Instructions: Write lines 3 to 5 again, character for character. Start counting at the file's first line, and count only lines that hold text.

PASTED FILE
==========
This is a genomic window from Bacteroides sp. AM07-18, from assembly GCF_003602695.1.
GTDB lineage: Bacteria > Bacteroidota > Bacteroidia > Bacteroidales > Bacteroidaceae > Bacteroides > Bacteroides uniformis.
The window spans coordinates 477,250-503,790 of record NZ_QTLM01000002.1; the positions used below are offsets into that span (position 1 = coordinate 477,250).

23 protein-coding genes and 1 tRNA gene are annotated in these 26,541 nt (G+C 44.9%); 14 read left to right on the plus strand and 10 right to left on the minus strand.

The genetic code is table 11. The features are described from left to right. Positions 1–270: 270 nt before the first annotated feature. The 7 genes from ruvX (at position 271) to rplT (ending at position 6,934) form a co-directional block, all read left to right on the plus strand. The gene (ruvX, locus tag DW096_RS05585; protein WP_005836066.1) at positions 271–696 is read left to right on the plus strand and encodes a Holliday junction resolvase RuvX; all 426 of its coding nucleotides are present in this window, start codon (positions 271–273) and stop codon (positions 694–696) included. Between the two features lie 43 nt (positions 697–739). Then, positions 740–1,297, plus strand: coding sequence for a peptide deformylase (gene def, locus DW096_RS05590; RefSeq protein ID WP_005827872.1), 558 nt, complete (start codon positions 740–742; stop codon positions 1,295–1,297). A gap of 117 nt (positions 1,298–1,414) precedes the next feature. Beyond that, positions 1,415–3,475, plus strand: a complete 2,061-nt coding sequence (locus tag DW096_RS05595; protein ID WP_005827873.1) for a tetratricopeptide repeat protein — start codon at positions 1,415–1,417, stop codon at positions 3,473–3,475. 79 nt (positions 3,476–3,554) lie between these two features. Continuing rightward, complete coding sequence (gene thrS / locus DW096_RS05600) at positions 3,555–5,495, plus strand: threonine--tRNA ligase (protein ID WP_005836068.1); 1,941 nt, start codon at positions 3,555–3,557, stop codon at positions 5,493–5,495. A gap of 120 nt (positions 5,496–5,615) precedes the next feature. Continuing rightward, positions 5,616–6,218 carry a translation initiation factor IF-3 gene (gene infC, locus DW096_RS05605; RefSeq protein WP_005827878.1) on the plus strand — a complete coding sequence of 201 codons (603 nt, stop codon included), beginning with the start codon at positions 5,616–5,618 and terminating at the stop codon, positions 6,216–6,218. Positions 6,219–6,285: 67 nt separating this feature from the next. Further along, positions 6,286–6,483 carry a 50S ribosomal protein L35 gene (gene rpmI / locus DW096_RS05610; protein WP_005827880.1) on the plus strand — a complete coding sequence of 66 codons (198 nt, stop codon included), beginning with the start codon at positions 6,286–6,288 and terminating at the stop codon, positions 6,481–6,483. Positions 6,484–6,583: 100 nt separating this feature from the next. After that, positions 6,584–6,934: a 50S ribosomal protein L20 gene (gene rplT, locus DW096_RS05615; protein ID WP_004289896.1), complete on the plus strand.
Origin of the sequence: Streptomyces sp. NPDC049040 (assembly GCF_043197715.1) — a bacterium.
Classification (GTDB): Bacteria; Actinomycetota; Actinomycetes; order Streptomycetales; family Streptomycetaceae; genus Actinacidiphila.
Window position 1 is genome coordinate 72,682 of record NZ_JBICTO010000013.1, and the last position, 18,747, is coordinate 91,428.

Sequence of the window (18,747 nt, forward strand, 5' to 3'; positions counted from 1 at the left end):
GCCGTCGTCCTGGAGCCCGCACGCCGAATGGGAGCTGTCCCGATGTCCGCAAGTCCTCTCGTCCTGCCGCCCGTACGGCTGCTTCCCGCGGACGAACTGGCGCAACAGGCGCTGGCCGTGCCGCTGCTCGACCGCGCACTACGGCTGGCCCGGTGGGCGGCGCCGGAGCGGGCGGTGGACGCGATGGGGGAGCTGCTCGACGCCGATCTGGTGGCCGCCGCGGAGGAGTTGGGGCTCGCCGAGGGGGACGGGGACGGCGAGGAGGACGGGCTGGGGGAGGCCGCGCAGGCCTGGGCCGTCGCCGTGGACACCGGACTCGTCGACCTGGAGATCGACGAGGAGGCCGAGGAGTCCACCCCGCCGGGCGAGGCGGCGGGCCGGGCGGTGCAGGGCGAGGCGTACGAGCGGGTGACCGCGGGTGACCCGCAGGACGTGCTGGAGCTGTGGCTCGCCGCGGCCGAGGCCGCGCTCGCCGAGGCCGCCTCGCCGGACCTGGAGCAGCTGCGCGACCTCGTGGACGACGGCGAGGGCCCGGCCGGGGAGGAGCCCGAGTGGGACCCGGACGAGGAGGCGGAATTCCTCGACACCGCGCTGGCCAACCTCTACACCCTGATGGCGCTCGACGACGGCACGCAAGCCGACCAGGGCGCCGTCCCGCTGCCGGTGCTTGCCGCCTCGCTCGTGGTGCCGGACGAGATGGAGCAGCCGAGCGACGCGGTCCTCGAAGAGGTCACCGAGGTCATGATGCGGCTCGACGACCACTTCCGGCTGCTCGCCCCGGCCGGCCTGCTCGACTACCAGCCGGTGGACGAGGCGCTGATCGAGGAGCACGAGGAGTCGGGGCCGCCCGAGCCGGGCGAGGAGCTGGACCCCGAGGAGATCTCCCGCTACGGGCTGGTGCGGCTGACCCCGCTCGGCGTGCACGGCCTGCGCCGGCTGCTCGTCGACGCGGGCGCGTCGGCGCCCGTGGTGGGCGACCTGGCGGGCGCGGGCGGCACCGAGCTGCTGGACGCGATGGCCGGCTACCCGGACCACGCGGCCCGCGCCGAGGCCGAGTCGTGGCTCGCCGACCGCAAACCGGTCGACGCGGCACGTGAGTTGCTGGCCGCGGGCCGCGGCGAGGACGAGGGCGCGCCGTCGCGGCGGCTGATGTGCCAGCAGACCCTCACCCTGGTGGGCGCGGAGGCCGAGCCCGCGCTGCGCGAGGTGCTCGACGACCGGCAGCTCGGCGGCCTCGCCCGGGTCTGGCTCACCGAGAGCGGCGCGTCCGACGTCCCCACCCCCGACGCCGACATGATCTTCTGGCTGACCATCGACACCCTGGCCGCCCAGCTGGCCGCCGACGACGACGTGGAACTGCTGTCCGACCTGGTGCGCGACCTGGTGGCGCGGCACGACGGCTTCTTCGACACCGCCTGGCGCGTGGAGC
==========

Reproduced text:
The window spans coordinates 477,250-503,790 of record NZ_QTLM01000002.1; the positions used below are offsets into that span (position 1 = coordinate 477,250).

23 protein-coding genes and 1 tRNA gene are annotated in these 26,541 nt (G+C 44.9%); 14 read left to right on the plus strand and 10 right to left on the minus strand.

The genetic code is table 11. The features are described from left to right. Positions 1–270: 270 nt before the first annotated feature. The 7 genes from ruvX (at position 271) to rplT (ending at position 6,934) form a co-directional block, all read left to right on the plus strand. The gene (ruvX, locus tag DW096_RS05585; protein WP_005836066.1) at positions 271–696 is read left to right on the plus strand and encodes a Holliday junction resolvase RuvX; all 426 of its coding nucleotides are present in this window, start codon (positions 271–273) and stop codon (positions 694–696) included. Between the two features lie 43 nt (positions 697–739). Then, positions 740–1,297, plus strand: coding sequence for a peptide deformylase (gene def, locus DW096_RS05590; RefSeq protein ID WP_005827872.1), 558 nt, complete (start codon positions 740–742; stop codon positions 1,295–1,297). A gap of 117 nt (positions 1,298–1,414) precedes the next feature. Beyond that, positions 1,415–3,475, plus strand: a complete 2,061-nt coding sequence (locus tag DW096_RS05595; protein ID WP_005827873.1) for a tetratricopeptide repeat protein — start codon at positions 1,415–1,417, stop codon at positions 3,473–3,475. 79 nt (positions 3,476–3,554) lie between these two features. Continuing rightward, complete coding sequence (gene thrS / locus DW096_RS05600) at positions 3,555–5,495, plus strand: threonine--tRNA ligase (protein ID WP_005836068.1); 1,941 nt, start codon at positions 3,555–3,557, stop codon at positions 5,493–5,495. A gap of 120 nt (positions 5,496–5,615) precedes the next feature. Continuing rightward, positions 5,616–6,218 carry a translation initiation factor IF-3 gene (gene infC, locus DW096_RS05605; RefSeq protein WP_005827878.1) on the plus strand — a complete coding sequence of 201 codons (603 nt, stop codon included), beginning with the start codon at positions 5,616–5,618 and terminating at the stop codon, positions 6,216–6,218. Positions 6,219–6,285: 67 nt separating this feature from the next. Further along, positions 6,286–6,483 carry a 50S ribosomal protein L35 gene (gene rpmI / locus DW096_RS05610; protein WP_005827880.1) on the plus strand — a complete coding sequence of 66 codons (198 nt, stop codon included), beginning with the start codon at positions 6,286–6,288 and terminating at the stop codon, positions 6,481–6,483. Positions 6,484–6,583: 100 nt separating this feature from the next. After that, positions 6,584–6,934: a 50S ribosomal protein L20 gene (gene rplT, locus DW096_RS05615; protein ID WP_004289896.1), complete on the plus strand.